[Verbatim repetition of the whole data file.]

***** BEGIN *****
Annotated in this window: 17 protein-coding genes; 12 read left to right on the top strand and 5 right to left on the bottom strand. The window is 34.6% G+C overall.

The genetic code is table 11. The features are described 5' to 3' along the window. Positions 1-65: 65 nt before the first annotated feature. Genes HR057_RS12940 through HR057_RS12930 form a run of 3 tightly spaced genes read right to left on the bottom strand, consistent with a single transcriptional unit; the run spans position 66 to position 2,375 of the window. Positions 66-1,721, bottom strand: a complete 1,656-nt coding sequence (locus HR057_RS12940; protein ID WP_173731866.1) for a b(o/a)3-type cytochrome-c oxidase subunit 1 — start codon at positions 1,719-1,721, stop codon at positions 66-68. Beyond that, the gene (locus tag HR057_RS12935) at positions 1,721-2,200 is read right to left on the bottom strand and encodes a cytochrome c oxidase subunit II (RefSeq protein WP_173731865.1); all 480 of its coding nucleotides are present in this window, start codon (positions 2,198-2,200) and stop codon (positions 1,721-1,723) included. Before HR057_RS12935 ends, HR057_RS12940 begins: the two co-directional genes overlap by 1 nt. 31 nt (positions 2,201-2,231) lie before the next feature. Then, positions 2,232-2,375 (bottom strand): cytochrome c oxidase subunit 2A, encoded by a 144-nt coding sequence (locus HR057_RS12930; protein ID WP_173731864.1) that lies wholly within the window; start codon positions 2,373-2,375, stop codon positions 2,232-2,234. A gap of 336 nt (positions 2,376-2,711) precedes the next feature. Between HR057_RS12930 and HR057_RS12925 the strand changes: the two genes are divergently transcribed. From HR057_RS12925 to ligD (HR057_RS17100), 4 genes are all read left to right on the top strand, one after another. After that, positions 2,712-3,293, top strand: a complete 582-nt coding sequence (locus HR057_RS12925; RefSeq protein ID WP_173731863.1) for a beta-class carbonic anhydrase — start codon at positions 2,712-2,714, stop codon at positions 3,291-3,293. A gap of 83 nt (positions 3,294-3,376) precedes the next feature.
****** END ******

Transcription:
Annotated in this window: 17 protein-coding genes; 12 read left to right on the top strand and 5 right to left on the bottom strand. The window is 34.6% G+C overall.

The genetic code is table 11. The features are described 5' to 3' along the window. Positions 1-65: 65 nt before the first annotated feature. Genes HR057_RS12940 through HR057_RS12930 form a run of 3 tightly spaced genes read right to left on the bottom strand, consistent with a single transcriptional unit; the run spans position 66 to position 2,375 of the window. Positions 66-1,721, bottom strand: a complete 1,656-nt coding sequence (locus HR057_RS12940; protein ID WP_173731866.1) for a b(o/a)3-type cytochrome-c oxidase subunit 1 — start codon at positions 1,719-1,721, stop codon at positions 66-68. Beyond that, the gene (locus tag HR057_RS12935) at positions 1,721-2,200 is read right to left on the bottom strand and encodes a cytochrome c oxidase subunit II (RefSeq protein WP_173731865.1); all 480 of its coding nucleotides are present in this window, start codon (positions 2,198-2,200) and stop codon (positions 1,721-1,723) included. Before HR057_RS12935 ends, HR057_RS12940 begins: the two co-directional genes overlap by 1 nt. 31 nt (positions 2,201-2,231) lie before the next feature. Then, positions 2,232-2,375 (bottom strand): cytochrome c oxidase subunit 2A, encoded by a 144-nt coding sequence (locus HR057_RS12930; protein ID WP_173731864.1) that lies wholly within the window; start codon positions 2,373-2,375, stop codon positions 2,232-2,234. A gap of 336 nt (positions 2,376-2,711) precedes the next feature. Between HR057_RS12930 and HR057_RS12925 the strand changes: the two genes are divergently transcribed. From HR057_RS12925 to ligD (HR057_RS17100), 4 genes are all read left to right on the top strand, one after another. After that, positions 2,712-3,293, top strand: a complete 582-nt coding sequence (locus HR057_RS12925; RefSeq protein ID WP_173731863.1) for a beta-class carbonic anhydrase — start codon at positions 2,712-2,714, stop codon at positions 3,291-3,293. A gap of 83 nt (positions 3,294-3,376) precedes the next feature.